Using Running Heart Rate Zones for Optimized Performance

Utilizing the various running heart rate zones can be an effective means of achieving and maintaining optimal performance. There are various forms of running training, such as aerobic, anaerobic, strength, and recovery. You need to know how to use each of them, training in certain ones at different points of your training. Likewise, if you have a specific goal in mind, you have to know which zone will serve as the most effective for reaching that goal.

Before I discuss the different zones we have to calculate your maximum heart rate and resting heart rate, since zone workouts are based on percentages of maximum heart rate minus resting heart rate.
The easiest and fastest way to calculate maximum heart rate is to subtract your age from 220. Here’s an example below:
If I am 30 years old, my maximum heart rate is 220-30=190.
What does this mean? Theoretically, the maximum heart rate that I can reach is 190 beats per minute.
The easiest and fastest way to calculate your resting heart rate is to lay down and relax as much as possible, and take your pulse after twenty minutes while in that lye-down position. My resting heart rate is 50 beats per minute, for example.
Now, let’s figure out the difference between maximum heart rate and resting heart rate using our example above.
Max Heart Rate of 190 – Resting Heart of 55 = 135
Now that we’ve figured this number out, we’re ready to explore the different zones.

60% – 70% – Fitness, Fat Burning, Recovery
You can see dramatic improvements in your overall health by working within this minimum range 30 minutes per day, three days per week. This running heart rate zone helps develop basic cardiovascular health and conditioning. This is also known as the fat burning zone because at this zone the body can efficiently use your oxygen intake for burning fat. So, not only will you lose weight, but you’ll also get leaner. You should work in this zone for 5-10 minutes after your runs, between speed intervals, and on easy/off days to help restore glycogen levels in your muscles. Using our current example:
135 x .60 = 81. We must add this to the resting heart rate of 55, which equals 136 as the lower limit for this zone.
135 x .70 = 95. We must add this to the resting heart rate of 55, which equals 150 as the upper limit for this zone.
I must keep my heartbeat within 136 to 150 beats per minute.
70% – 80% – Aerobic

This zone makes up the bulk of most endurance training programs (i.e. marathon training, half marathon, ultra marathons, and other races). This zone goes beyond basic fitness and aims to increase endurance. When working within this zone, you enhance the body’s ability to transport oxygenated blood to muscles, and get rid of carbon dioxide. Stored fat is still the major source of energy that your body uses, but it also uses some glycogen (stored carbohydrates). Using our current example:
135 x .70 = 95. We must add this to the resting heart rate of 55, which equals 150 as the lower limit for this zone.
135 x .80 = 108. We must add this to the resting heart rate of 55, which equals 163 as the upper limit for this zone.
I must keep my heartbeat within 150 to 163 beats per minute.

80% – 90% – Anaerobic

This is the running heart rate zone to work in when you want to increase both endurance and speed, such as when trying to lower your race times. In the anaerobic zone, stored fat is no longer the primary energy source. Instead, glycogen (stored carbs) is the primary energy source. One of the problems of using glycogen is the by-product of lactic acid. When your muscles get fatigued and start burning, that’s lactic acid at work. However, working in this range periodically can extend your lactic acid threshold so you can withstand long periods of fast paced running. Using our current example:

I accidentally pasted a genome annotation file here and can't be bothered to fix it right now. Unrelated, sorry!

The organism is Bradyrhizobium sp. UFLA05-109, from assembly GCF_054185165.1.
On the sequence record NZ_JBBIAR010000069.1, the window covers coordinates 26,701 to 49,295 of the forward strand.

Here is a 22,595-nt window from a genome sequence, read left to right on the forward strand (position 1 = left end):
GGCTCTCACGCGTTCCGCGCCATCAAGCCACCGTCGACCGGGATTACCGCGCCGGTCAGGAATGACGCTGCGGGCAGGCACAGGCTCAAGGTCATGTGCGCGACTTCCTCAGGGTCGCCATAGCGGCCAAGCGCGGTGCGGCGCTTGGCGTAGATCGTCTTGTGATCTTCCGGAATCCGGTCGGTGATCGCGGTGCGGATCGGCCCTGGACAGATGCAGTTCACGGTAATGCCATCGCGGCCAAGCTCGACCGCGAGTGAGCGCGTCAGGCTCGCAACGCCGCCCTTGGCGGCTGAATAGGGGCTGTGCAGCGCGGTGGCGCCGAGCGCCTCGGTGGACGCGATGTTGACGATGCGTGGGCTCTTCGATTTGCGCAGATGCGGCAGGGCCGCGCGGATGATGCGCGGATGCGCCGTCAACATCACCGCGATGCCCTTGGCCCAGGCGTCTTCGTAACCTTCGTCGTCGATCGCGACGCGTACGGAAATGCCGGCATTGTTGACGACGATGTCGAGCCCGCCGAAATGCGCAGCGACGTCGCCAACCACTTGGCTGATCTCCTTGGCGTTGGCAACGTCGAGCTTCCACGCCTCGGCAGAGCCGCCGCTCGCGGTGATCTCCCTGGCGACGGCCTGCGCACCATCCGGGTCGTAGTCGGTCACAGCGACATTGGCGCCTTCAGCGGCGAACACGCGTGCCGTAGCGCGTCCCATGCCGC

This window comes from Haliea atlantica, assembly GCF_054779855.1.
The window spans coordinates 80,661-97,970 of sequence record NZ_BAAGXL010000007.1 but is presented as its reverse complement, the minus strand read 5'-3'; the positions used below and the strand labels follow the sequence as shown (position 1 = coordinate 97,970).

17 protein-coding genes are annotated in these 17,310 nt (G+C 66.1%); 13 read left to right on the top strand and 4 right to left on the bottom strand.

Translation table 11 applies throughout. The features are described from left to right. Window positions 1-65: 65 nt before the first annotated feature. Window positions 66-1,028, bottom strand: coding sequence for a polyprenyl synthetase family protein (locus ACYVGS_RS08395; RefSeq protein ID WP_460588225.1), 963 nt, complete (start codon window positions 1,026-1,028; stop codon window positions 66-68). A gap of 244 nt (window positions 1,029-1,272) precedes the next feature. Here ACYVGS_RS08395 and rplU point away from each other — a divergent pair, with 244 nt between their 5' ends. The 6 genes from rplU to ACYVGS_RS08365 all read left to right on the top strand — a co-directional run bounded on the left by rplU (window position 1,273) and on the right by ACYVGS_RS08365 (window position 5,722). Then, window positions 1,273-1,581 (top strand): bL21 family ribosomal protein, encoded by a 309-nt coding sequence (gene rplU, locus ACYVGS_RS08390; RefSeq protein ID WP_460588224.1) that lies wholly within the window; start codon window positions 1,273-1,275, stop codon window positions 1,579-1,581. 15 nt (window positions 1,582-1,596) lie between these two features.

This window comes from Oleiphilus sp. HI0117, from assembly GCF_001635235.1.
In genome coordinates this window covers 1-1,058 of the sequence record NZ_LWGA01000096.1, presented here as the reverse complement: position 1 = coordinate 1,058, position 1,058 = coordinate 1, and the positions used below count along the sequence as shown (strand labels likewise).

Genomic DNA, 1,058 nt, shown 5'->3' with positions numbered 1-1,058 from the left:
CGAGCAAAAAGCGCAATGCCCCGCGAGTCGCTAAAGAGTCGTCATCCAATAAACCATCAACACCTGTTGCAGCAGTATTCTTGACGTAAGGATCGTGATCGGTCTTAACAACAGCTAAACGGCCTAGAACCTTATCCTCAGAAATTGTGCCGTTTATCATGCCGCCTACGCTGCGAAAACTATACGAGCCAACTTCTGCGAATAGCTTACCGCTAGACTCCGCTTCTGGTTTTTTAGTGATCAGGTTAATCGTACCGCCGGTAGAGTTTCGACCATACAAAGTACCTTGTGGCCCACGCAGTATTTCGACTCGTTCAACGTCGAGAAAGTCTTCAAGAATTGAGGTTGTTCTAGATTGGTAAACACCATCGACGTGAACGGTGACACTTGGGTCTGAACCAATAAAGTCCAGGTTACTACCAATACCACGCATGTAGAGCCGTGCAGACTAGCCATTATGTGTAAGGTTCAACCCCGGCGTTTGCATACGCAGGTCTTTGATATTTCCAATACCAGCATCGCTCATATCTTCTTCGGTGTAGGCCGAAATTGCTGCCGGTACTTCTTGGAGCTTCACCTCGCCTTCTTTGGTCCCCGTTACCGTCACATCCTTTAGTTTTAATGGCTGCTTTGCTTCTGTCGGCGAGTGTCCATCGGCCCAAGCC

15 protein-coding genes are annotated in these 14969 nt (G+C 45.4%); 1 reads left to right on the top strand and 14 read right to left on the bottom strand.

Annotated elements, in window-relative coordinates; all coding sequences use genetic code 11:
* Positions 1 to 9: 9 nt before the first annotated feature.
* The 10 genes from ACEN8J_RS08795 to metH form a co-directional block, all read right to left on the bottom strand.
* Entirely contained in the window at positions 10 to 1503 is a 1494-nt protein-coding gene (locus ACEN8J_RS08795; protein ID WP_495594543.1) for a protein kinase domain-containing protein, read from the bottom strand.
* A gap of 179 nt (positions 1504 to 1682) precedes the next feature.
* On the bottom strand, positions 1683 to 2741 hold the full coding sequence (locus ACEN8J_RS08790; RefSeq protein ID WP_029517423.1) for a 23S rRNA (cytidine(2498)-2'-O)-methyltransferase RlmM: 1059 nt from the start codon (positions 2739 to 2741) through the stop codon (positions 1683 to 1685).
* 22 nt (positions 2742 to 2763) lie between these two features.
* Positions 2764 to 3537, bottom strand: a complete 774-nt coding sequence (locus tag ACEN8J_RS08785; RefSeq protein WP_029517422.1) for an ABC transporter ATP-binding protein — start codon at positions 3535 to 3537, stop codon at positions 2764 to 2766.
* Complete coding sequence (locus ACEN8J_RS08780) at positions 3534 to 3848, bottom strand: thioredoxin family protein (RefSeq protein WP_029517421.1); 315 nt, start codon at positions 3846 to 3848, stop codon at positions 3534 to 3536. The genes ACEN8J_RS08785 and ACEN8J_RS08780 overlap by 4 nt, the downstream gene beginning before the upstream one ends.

135 x .80 = 108. We must add this to the resting heart rate of 55, which equals 163 as the lower limit for this zone.
135 x .90 = 122. We must add this to the resting heart rate of 55, which equals 177 as the upper limit for this zone.
I must keep my heartbeat within 163 to 177 beats per minute.

90% – 100% – Red Line / VO2 Max

Working in the red line zone develops speed, agility, and strength. Not many people can stay in this zone too long because it often requires a runner to go to a full-blown sprint. This level of performance can only be maintained for short periods of time because the muscles rapidly become oxygen deprived. Doing occasional short intervals in this zone, however, can greatly increase your overall performance by building fast twitch muscles that make you a faster and stronger runner. Using our current example:

135 x .90 = 122. We must add this to the resting heart rate of 55, which equals 177 as the lower limit for this zone.
135 x .100 = 135. We must add this to the resting heart rate of 55, which equals 190 as the upper limit for this zone.
I must keep my heartbeat within 177 to 190 beats per minute.

Now that you know how the different running heart rate zones affect your physiology and training, all you need is a way to measure your heart rate. You can take it manually by placing your index and middle fingers underneath your jaw right below your ear. Count the number of heartbeats per sixty seconds. Alternatively, count the number of heartbeats per ten seconds, then multiply by six. This method is appropriate if you don’t mind the frequent interruption in your running form and crunching numbers at the same time. If you want to avoid this routine, purchase a heart rate monitoring system. These systems include a chest strap that transmits heartbeat information wirelessly to a wristwatch. Some will even let you program zones so that an alarm will sound off if you go above or below the limits. Check out www.polar.com, www.suunto.com, www.garmin.com, or timex.com for high quality heart rate monitors.

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